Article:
Skip to main content

Sketchbook highlights of a trip to DC

I went to the Hirschorn Museum for the first time on Saturday. I started at the Corcoran Museum, which is slightly south-west of the White House, and walked through the mist and fog across the grassy area south of the ellipse. One of the remarkable things about the USA is right there in that scene. A lot of people think of America as the huge, evil imperialist beast, its military-industrial complex always churning away, helicopters and F-15s swarming the skies around the Pentagon, spies and police frisking you down if you so much as look at them the wrong way. Yet you can walk past the White House on a drizzly Saturday morning, and all you will see are a few Secret Service SUVs parked here and there, a few guys trying to play football on the swampy grass, and the occasional tourist forlornly taking a photo of the famous scene, evidently despondent that the whole picture is rather more ordinary than grandiose. I tramped slowly past the Washington Monument (the big stone needle), up the National Mall, past the huge Smithsonian buildings, and thought to myself that even Americans, obsessed as they currently are with which political party is about to destroy the Republic, forget that between the twin poles of US political power -- the White House and the Capitol -- lie a mile or so of the greatest cultural repositories on the planet.

Back to the Hirschorn, which housed many paintings and sculptures that I've known and loved all my life, yet which I was seeing for the first time. Here are some sketches I did in a room full of early, significant Willem de Koonings. First, 'Queen of Hearts', from 1943-46:

Then one of his 'Women' series:

In the evening, I went back to the conference hotel to meet Patty and others for the cocktail hour:

Then on Sunday morning, we left the hotel early to catch the plane back to Chicago:

 Subscribe to Praeterita in a reader

Popular posts from this blog

How to etch a linoleum block

Linoleum as a material for printmaking has been used for nearly a hundred years now. Normally, you cut an image out using special gouges similar to woodcut tools, cutting away the lino around the image you want to print. This is called relief printmaking, because if you look at the block from the side, the material that remains stands up in relief from the backing material. You then roll ink with a brayer over the surface of the block, place paper over it, and either print by hand or run it through a press. You can do complex things this way (for example, reduction linocuts), but the beauty of the process is that it is quick, simple, and direct.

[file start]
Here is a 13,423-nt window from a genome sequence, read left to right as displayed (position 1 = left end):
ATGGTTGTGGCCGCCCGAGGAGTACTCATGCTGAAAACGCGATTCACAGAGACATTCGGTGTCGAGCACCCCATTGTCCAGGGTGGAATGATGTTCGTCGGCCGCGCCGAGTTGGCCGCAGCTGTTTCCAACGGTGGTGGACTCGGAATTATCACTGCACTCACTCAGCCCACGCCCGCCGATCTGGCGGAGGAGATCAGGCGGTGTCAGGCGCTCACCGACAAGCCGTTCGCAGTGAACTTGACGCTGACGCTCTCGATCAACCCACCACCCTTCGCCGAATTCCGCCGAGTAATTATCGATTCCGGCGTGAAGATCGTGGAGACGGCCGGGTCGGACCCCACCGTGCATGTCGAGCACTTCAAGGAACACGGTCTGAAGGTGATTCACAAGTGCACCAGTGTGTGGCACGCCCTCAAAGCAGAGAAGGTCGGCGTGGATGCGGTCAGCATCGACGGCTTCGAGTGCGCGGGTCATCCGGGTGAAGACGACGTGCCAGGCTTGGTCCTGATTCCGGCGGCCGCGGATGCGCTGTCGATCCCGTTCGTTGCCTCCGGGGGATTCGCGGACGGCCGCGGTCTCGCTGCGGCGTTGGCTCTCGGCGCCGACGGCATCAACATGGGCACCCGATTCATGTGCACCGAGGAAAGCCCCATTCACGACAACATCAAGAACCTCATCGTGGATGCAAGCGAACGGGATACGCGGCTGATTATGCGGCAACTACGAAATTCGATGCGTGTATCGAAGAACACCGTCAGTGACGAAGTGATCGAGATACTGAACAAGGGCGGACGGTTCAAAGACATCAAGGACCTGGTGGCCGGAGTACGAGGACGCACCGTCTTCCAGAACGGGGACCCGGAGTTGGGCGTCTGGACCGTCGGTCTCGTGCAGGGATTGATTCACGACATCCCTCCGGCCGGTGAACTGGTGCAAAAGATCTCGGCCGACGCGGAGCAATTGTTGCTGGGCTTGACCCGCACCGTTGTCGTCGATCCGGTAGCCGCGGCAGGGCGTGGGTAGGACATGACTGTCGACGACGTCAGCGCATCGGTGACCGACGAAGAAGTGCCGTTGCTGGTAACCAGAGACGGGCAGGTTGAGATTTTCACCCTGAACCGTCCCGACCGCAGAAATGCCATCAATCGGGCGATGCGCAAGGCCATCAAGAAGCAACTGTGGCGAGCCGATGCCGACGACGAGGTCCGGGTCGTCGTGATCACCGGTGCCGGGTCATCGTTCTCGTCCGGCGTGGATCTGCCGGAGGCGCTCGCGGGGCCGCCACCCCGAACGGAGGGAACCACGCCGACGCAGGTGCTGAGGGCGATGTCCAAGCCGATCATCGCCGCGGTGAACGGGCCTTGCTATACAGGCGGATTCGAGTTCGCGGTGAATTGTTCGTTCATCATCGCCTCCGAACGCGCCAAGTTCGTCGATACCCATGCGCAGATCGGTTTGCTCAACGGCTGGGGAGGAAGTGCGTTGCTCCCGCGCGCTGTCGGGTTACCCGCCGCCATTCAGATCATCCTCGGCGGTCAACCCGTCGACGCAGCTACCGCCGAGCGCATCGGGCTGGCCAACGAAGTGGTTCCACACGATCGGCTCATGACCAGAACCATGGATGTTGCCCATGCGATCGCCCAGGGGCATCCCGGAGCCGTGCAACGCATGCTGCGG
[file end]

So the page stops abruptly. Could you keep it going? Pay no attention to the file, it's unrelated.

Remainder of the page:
A few years ago, I saw some prints that were classified as coming from etched linoleum blocks, and I loved the textures I saw in them. In the last few months, I've been trying to use this technique in my own studio, learning about it as one does these days from websites and YouTube videos. I've also had email exchanges with several pr…

A List of Every Drink in Hemingway's "The Sun Also Rises"

I first read Ernest Hemingway's 1926 novel "The Sun Also Rises" when I was a teenager, and immediately fell in love with it. For the last couple of years, I have had the incredible privilege of teaching a class based around Hemingway in Paris -- while living and teaching in Paris itself, close to the Boulevard du Montparnasse, where most of the action of the novel's first half takes place.

Of the many things that one notices about the book, the colossal amount of drinking is something that stands out. These people didn't just drink like fish: they drank like whales, as if the ocean they swam in was alcohol and they had set themselves the task of drinking the seas of the world dry of it. During my read-through of the book before class started last year, I tried to underline every mention of drink in the book. And now, purely in the interests of science, I am listing the entire menu of booze mentioned directly by name. Some preliminary observations:
Most of this is…

Brancusi in Plastic

Artist Mary Ellen Croteau is showing these columns made from recycled plastic cartons and lids in the window of the Columbia College bookstore on Michigan Avenue. They are a playful homage to Brancusi's "Endless Columns", with a serious environmental message for our times:

Mary Ellen also runs a wonderful experimental art gallery in a window space in west Chicago, called Art on Armitage. I will be exhibiting a mixed media piece there during August 2012.